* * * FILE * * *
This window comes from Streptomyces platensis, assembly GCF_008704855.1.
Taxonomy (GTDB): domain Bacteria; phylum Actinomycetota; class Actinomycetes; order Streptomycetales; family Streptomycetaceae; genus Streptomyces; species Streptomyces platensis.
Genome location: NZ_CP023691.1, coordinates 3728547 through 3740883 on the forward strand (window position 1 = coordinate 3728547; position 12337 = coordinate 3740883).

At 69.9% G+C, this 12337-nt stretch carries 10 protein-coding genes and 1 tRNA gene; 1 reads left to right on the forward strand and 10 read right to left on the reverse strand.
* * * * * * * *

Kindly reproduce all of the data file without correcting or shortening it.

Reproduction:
This window comes from Streptomyces platensis, assembly GCF_008704855.1.
Taxonomy (GTDB): domain Bacteria; phylum Actinomycetota; class Actinomycetes; order Streptomycetales; family Streptomycetaceae; genus Streptomyces; species Streptomyces platensis.
Genome location: NZ_CP023691.1, coordinates 3728547 through 3740883 on the forward strand (window position 1 = coordinate 3728547; position 12337 = coordinate 3740883).

At 69.9% G+C, this 12337-nt stretch carries 10 protein-coding genes and 1 tRNA gene; 1 reads left to right on the forward strand and 10 read right to left on the reverse strand.